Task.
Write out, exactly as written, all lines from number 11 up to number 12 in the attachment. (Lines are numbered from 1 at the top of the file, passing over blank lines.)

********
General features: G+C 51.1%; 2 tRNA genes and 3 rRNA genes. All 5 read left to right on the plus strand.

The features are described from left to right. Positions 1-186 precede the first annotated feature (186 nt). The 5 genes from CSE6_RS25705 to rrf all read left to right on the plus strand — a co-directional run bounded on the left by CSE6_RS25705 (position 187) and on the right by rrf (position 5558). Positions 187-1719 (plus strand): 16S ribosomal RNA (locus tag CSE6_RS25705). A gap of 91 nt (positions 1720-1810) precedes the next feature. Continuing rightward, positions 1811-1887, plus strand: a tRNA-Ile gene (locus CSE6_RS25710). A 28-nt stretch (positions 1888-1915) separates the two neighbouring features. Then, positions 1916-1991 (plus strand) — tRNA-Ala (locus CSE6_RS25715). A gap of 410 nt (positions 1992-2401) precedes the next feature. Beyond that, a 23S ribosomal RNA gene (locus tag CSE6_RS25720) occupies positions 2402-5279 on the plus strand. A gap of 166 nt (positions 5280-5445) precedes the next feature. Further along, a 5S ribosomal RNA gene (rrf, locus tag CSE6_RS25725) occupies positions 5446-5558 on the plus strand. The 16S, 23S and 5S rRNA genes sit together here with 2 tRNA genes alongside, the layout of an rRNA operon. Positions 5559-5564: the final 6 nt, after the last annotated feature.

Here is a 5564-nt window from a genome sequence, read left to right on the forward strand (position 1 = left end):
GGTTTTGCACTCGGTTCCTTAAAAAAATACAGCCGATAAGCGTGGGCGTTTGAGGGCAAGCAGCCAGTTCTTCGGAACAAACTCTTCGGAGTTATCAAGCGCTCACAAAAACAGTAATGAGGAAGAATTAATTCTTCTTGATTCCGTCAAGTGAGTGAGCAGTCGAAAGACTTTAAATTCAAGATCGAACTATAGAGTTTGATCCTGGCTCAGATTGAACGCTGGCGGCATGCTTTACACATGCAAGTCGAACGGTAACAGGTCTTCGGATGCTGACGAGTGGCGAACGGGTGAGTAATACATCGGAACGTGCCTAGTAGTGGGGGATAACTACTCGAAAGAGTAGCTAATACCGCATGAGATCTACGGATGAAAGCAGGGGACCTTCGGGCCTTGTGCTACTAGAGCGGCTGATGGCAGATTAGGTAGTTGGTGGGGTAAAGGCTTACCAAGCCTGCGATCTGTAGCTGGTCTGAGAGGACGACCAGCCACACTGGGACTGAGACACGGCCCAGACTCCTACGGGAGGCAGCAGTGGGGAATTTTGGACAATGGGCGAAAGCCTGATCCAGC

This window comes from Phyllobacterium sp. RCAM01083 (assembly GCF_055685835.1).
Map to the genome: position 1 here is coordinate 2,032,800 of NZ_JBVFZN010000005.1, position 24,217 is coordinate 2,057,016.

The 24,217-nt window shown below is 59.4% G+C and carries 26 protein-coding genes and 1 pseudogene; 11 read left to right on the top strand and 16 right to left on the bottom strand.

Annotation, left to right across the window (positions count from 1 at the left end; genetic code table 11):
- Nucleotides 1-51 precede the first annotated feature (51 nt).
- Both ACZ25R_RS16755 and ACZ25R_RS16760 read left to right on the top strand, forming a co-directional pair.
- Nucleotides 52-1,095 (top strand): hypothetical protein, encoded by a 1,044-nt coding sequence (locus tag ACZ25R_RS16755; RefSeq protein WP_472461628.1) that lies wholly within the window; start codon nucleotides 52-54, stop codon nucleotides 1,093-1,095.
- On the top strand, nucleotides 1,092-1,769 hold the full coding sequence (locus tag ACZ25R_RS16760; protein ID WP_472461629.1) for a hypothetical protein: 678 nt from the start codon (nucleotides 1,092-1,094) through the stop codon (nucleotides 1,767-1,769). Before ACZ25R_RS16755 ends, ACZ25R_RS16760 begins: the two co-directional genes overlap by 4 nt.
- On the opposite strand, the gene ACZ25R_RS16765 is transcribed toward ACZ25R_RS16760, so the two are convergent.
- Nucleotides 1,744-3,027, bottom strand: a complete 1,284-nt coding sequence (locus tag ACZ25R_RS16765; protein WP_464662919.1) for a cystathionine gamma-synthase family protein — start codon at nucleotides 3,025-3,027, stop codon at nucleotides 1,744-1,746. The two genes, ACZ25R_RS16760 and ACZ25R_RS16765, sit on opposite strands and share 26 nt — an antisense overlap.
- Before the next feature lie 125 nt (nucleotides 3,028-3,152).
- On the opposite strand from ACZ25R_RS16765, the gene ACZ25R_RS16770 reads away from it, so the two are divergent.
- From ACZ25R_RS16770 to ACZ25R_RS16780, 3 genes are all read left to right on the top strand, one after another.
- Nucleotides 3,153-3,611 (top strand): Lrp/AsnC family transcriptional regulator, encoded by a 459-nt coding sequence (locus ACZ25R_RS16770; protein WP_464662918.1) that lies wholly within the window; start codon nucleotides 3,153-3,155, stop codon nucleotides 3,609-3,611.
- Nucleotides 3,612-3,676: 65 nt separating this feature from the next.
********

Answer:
- Nucleotides 52-1,095 (top strand): hypothetical protein, encoded by a 1,044-nt coding sequence (locus tag ACZ25R_RS16755; RefSeq protein WP_472461628.1) that lies wholly within the window; start codon nucleotides 52-54, stop codon nucleotides 1,093-1,095.
- On the top strand, nucleotides 1,092-1,769 hold the full coding sequence (locus tag ACZ25R_RS16760; protein ID WP_472461629.1) for a hypothetical protein: 678 nt from the start codon (nucleotides 1,092-1,094) through the stop codon (nucleotides 1,767-1,769). Before ACZ25R_RS16755 ends, ACZ25R_RS16760 begins: the two co-directional genes overlap by 4 nt.